Moyamoya disease is a rare disease that translates to “Puff of Smoke” in Japanese. Normally, blood is taken to the brain through the internal carotid artery. Once it gets to the base of the brain, it splits into the anterior cerebral artery which goes to the front of the brain, and the middle cerebral artery which goes to the side of the brain.
In Moyamoya disease, the top of the internal carotid artery narrows over time, which prevents blood from flowing to the rest of the brain. The brain compensates by forming small, fragile blood vessels to supply blood around the area that is tightening.
Moyamoya disease can present in one of 2 ways. One way is a bleed that happens when these fragile blood vessels break and cause bleeding within the brain. Another way it presents is as an ischemic stroke which happens when not enough blood gets to the brain because of narrowing. A result is less oxygen traveling to the brain, which causes that part of the brain to die.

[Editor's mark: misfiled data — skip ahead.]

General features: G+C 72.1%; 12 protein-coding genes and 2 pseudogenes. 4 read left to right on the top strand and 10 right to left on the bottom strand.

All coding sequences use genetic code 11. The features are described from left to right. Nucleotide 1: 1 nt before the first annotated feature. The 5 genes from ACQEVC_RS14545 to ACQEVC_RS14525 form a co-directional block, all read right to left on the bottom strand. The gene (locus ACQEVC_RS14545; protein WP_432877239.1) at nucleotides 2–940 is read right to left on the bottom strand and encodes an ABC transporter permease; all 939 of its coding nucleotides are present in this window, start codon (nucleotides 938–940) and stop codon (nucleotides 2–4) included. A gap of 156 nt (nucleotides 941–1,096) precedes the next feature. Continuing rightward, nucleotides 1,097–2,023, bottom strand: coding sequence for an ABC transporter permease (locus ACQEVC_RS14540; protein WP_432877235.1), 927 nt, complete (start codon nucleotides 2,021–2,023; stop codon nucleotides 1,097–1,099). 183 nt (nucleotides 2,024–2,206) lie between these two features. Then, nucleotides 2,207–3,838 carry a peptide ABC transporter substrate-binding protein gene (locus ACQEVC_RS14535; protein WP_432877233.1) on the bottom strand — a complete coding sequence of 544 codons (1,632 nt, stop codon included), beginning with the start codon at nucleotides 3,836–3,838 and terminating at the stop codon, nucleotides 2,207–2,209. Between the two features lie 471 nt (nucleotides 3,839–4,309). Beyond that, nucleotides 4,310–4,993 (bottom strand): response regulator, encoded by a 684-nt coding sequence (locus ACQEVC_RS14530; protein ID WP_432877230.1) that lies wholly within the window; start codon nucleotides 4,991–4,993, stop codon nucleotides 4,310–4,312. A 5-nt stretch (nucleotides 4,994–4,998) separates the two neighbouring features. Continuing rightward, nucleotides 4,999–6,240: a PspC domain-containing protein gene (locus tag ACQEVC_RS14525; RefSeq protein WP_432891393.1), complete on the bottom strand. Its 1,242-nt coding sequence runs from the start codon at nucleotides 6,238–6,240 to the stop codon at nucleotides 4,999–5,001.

Treatment options for Moyamoya disease focus on resupplying the brain with blood so the surgeon can get blood past that area of stenosis. This can be done with two techniques which are referred to either as a direct bypass or an indirect bypass.
In a direct bypass, a small artery on the surface of the scalp is removed and reattached to an artery inside the brain. This allows blood to go from the external carotid artery, supplying the face, to the internal carotid artery which is supplying the brain.
The other option is an indirect bypass. In this procedure, instead of making a direct connection between an artery and an artery in the head, an indirect connection is made. This is done by laying the artery on the surface of the brain and possibly laying the muscle that's on the outside directly on the surface of the brain. Both the muscle and the artery will grow roots over time. These roots will enter the brain and supply blood to the brain in that manner.